• Suffering from infections: Viral and bacterial infections are known to trigger symptoms of psoriasis. For example, people with HIV are much more likely to develop the condition.
  • Stress levels: Stress weakens your immune system. High levels of stress in your life could trigger psoriasis symptoms.
  • Being overweight: Since psoriasis can develop in skin creases and folds, your likelihood of developing the disease increases if you’re obese.
  • Smoking: We think that smoking may encourage the development of psoriasis and it may increase the severity of your symptoms.

Diagnosis and Tests

When your doctor reviews your medical history and examines your skin in places where there are existing problems, the diagnosis is usually simple. In some cases, your doctor may order a skin biopsy. The biopsy can identify the particular type of psoriasis you’re suffering from and rule out other conditions.

Treatment, Procedures, and Medication

If you think you have psoriasis, start by contacting your primary care doctor. You may be referred to a dermatologist if your symptoms are mostly skin related. If your symptoms point to psoriatic arthritis, you will want to see a rheumatologist who specializes in treating your condition.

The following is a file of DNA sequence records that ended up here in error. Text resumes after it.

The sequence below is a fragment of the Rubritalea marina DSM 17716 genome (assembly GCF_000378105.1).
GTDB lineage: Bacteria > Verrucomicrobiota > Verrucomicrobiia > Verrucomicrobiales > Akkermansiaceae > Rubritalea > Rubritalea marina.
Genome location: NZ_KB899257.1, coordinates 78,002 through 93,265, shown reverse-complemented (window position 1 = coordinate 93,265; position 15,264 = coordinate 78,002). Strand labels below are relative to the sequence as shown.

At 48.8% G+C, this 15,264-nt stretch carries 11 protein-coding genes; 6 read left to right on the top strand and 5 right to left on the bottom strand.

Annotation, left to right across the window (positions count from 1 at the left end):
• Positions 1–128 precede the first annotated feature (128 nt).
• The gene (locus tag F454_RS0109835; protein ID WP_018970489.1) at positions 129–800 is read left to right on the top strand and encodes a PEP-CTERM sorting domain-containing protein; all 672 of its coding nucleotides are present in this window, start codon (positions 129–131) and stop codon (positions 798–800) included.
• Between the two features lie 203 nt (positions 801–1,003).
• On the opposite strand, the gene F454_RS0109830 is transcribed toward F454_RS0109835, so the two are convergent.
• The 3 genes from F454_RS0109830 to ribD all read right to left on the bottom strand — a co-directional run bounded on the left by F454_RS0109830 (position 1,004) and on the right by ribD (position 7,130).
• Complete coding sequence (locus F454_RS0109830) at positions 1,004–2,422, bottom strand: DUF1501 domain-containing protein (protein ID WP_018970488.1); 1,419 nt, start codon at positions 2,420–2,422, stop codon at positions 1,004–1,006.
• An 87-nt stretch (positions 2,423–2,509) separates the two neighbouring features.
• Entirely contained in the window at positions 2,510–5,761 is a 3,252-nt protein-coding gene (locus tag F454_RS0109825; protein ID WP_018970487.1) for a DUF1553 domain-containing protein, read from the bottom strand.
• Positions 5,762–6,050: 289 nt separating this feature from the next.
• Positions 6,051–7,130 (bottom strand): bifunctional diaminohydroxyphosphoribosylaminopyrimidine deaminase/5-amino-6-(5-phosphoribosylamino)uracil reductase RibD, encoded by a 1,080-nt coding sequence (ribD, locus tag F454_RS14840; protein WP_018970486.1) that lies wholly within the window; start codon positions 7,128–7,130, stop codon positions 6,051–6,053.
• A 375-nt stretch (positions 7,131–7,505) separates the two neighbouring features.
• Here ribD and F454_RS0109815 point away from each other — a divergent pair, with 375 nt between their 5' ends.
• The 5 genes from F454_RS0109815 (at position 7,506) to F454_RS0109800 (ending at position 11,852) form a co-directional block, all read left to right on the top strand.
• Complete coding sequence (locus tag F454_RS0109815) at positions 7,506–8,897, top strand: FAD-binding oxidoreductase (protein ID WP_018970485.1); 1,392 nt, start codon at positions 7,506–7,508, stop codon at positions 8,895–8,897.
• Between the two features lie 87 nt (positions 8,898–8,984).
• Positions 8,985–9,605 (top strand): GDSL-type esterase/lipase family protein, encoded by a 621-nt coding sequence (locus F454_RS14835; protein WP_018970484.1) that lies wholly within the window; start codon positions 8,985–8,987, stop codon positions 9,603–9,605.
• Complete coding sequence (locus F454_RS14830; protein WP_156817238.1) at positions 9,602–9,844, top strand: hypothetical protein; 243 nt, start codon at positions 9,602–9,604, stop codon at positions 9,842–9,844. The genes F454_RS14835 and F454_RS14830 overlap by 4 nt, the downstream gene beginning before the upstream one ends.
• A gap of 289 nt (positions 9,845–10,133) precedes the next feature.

Since there is no known cure for psoriasis, treatment focuses on controlling your symptoms. Namely, your doctor will concentrate on slowing or stopping the skin cells’ growth. Treatment will also aim to soothe your skin where itchy, and scaly skin appears on your body.

Your doctor may prescribe creams that can reduce or remove mild to moderate symptoms of psoriasis. Your doctor may recommend medication that can reduce inflammation and itching. Some of these medications have significant side effects; it’s best to start with the mildest approach.

Healthy Lifestyle Tips

As with most conditions, a healthy lifestyle will help your body fight psoriasis symptoms. Here are some things you can do:

  • Take a bath every day. A lukewarm bath will help to remove scaly skin and soothe rough patches. Increase effectiveness by adding bath oil or bath salts to the water and soak in the tub.
  • Moisturize. Using a thick moisturizer will help prevent symptoms from breaking out. If you have very dry skin, use oils as they will work even better. Apply moisturizer after bathing and throughout the day whenever possible.
  • Avoid the sun. Check with your doctor about how sunlight may help your condition. Too much sun exposure is always something to avoid.
  • Avoid alcohol. Alcohol can reduce the effectiveness of some medications or treatments.

There aren’t any specific diets for people with psoriasis. However, eating healthily to help your body fight off the symptoms only makes sense. Also, since obesity can contribute to the severity of psoriasis, reaching and maintain a healthy weight is always recommended.

Conclusion

You may find treating psoriasis frustrating because you don’t like the look of the sore patches on your skin. Keep in mind that the condition isn’t contagious, and there are various ways to control your symptoms!